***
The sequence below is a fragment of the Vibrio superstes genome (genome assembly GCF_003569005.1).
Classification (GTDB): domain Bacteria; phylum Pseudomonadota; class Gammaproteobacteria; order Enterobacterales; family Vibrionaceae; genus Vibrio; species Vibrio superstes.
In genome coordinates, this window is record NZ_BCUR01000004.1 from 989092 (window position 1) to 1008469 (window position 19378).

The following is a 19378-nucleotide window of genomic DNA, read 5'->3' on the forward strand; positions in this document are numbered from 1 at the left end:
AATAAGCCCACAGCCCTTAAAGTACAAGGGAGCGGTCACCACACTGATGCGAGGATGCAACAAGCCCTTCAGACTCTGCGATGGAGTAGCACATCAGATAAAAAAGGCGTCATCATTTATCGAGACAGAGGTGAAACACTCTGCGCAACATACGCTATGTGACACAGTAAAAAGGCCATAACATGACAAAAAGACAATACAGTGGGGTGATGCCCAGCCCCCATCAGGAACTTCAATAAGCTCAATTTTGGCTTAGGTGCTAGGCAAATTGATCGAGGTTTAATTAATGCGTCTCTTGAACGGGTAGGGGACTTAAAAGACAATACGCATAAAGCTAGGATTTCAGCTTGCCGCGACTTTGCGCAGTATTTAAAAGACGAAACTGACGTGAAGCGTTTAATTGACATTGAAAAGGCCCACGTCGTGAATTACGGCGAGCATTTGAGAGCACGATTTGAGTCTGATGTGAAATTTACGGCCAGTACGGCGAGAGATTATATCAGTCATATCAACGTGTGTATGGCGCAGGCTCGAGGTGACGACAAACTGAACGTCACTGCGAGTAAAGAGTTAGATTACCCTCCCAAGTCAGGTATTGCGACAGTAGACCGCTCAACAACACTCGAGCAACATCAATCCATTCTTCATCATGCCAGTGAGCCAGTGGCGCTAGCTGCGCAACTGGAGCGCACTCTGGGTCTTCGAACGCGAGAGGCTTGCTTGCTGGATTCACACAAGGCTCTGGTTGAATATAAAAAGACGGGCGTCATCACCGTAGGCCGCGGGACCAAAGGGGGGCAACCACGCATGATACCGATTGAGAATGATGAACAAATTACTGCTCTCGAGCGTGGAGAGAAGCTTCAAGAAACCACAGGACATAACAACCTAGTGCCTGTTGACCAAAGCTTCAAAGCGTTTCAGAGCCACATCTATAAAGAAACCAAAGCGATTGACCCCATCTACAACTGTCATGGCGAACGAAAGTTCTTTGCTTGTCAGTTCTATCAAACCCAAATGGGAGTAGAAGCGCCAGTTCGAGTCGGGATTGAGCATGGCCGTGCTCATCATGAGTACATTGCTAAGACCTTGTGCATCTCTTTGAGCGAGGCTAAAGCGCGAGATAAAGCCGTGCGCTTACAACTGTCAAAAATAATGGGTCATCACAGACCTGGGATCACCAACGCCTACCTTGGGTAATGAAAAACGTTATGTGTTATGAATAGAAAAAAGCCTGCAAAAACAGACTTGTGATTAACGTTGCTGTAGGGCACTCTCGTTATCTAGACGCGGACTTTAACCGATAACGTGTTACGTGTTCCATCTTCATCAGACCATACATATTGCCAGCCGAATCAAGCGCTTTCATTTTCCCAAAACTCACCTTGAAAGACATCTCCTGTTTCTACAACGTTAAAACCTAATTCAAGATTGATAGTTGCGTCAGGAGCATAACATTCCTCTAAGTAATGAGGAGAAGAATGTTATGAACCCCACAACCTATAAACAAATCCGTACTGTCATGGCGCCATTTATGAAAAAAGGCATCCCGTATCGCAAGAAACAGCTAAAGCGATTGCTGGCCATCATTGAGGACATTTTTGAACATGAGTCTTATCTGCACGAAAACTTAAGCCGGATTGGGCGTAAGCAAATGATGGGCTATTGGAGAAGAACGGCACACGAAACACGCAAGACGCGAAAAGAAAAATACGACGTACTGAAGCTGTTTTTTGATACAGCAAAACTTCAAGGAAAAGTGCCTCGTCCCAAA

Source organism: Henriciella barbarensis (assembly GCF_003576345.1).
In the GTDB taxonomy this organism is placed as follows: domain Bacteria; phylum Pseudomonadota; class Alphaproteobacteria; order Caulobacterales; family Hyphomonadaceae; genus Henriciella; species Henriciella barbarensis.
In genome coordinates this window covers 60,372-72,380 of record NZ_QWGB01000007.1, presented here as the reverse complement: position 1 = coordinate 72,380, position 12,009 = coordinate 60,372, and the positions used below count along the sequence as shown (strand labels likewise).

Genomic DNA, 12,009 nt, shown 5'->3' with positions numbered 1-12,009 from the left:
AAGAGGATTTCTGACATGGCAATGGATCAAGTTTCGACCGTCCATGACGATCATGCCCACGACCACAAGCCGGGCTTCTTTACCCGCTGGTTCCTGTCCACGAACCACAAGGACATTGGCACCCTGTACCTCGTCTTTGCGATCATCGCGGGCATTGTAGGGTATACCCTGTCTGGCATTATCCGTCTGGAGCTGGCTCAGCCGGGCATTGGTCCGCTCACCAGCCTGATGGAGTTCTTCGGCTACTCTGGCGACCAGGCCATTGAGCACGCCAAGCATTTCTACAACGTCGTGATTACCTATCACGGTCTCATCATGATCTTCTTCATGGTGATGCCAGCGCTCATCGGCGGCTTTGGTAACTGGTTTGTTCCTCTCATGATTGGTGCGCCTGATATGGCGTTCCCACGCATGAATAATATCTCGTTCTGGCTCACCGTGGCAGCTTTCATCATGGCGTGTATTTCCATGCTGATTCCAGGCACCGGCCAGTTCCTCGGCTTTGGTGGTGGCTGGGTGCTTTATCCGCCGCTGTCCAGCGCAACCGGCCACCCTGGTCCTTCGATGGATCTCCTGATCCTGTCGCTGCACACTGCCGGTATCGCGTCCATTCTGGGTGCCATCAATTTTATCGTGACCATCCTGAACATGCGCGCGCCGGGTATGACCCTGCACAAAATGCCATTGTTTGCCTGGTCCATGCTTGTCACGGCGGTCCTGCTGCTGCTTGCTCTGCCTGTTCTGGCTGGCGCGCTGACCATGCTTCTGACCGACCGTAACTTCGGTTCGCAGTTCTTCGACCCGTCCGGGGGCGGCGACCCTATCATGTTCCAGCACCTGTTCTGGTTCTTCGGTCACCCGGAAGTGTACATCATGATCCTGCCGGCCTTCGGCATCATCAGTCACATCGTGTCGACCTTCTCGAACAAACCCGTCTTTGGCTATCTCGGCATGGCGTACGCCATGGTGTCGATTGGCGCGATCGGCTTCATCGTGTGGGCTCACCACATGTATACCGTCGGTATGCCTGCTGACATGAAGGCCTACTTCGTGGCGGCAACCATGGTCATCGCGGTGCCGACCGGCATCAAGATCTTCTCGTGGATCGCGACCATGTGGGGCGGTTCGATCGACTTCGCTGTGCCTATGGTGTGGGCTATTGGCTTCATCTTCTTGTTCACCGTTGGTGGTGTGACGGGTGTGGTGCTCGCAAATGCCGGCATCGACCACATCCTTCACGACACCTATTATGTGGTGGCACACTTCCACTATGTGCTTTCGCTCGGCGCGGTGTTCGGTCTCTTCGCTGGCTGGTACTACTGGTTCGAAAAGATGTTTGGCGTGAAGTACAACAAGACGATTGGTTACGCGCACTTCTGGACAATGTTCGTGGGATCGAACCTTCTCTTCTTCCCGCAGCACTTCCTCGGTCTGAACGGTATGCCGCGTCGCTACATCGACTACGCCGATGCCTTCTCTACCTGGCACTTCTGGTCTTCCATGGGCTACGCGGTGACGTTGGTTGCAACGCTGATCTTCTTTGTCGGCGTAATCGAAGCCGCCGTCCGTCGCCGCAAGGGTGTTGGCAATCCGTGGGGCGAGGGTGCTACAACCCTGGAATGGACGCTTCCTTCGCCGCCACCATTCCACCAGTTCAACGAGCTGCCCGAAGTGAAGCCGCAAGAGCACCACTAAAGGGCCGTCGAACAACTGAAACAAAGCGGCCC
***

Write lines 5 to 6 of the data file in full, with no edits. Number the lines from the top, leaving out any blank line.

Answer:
AATAAGCCCACAGCCCTTAAAGTACAAGGGAGCGGTCACCACACTGATGCGAGGATGCAACAAGCCCTTCAGACTCTGCGATGGAGTAGCACATCAGATAAAAAAGGCGTCATCATTTATCGAGACAGAGGTGAAACACTCTGCGCAACATACGCTATGTGACACAGTAAAAAGGCCATAACATGACAAAAAGACAATACAGTGGGGTGATGCCCAGCCCCCATCAGGAACTTCAATAAGCTCAATTTTGGCTTAGGTGCTAGGCAAATTGATCGAGGTTTAATTAATGCGTCTCTTGAACGGGTAGGGGACTTAAAAGACAATACGCATAAAGCTAGGATTTCAGCTTGCCGCGACTTTGCGCAGTATTTAAAAGACGAAACTGACGTGAAGCGTTTAATTGACATTGAAAAGGCCCACGTCGTGAATTACGGCGAGCATTTGAGAGCACGATTTGAGTCTGATGTGAAATTTACGGCCAGTACGGCGAGAGATTATATCAGTCATATCAACGTGTGTATGGCGCAGGCTCGAGGTGACGACAAACTGAACGTCACTGCGAGTAAAGAGTTAGATTACCCTCCCAAGTCAGGTATTGCGACAGTAGACCGCTCAACAACACTCGAGCAACATCAATCCATTCTTCATCATGCCAGTGAGCCAGTGGCGCTAGCTGCGCAACTGGAGCGCACTCTGGGTCTTCGAACGCGAGAGGCTTGCTTGCTGGATTCACACAAGGCTCTGGTTGAATATAAAAAGACGGGCGTCATCACCGTAGGCCGCGGGACCAAAGGGGGGCAACCACGCATGATACCGATTGAGAATGATGAACAAATTACTGCTCTCGAGCGTGGAGAGAAGCTTCAAGAAACCACAGGACATAACAACCTAGTGCCTGTTGACCAAAGCTTCAAAGCGTTTCAGAGCCACATCTATAAAGAAACCAAAGCGATTGACCCCATCTACAACTGTCATGGCGAACGAAAGTTCTTTGCTTGTCAGTTCTATCAAACCCAAATGGGAGTAGAAGCGCCAGTTCGAGTCGGGATTGAGCATGGCCGTGCTCATCATGAGTACATTGCTAAGACCTTGTGCATCTCTTTGAGCGAGGCTAAAGCGCGAGATAAAGCCGTGCGCTTACAACTGTCAAAAATAATGGGTCATCACAGACCTGGGATCACCAACGCCTACCTTGGGTAATGAAAAACGTTATGTGTTATGAATAGAAAAAAGCCTGCAAAAACAGACTTGTGATTAACGTTGCTGTAGGGCACTCTCGTTATCTAGACGCGGACTTTAACCGATAACGTGTTACGTGTTCCATCTTCATCAGACCATACATATTGCCAGCCGAATCAAGCGCTTTCATTTTCCCAAAACTCACCTTGAAAGACATCTCCTGTTTCTACAACGTTAAAACCTAATTCAAGATTGATAGTTGCGTCAGGAGCATAACATTCCTCTAAGTAATGAGGAGAAGAATGTTATGAACCCCACAACCTATAAACAAATCCGTACTGTCATGGCGCCATTTATGAAAAAAGGCATCCCGTATCGCAAGAAACAGCTAAAGCGATTGCTGGCCATCATTGAGGACATTTTTGAACATGAGTCTTATCTGCACGAAAACTTAAGCCGGATTGGGCGTAAGCAAATGATGGGCTATTGGAGAAGAACGGCACACGAAACACGCAAGACGCGAAAAGAAAAATACGACGTACTGAAGCTGTTTTTTGATACAGCAAAACTTCAAGGAAAAGTGCCTCGTCCCAAA

Source organism: Henriciella barbarensis (assembly GCF_003576345.1).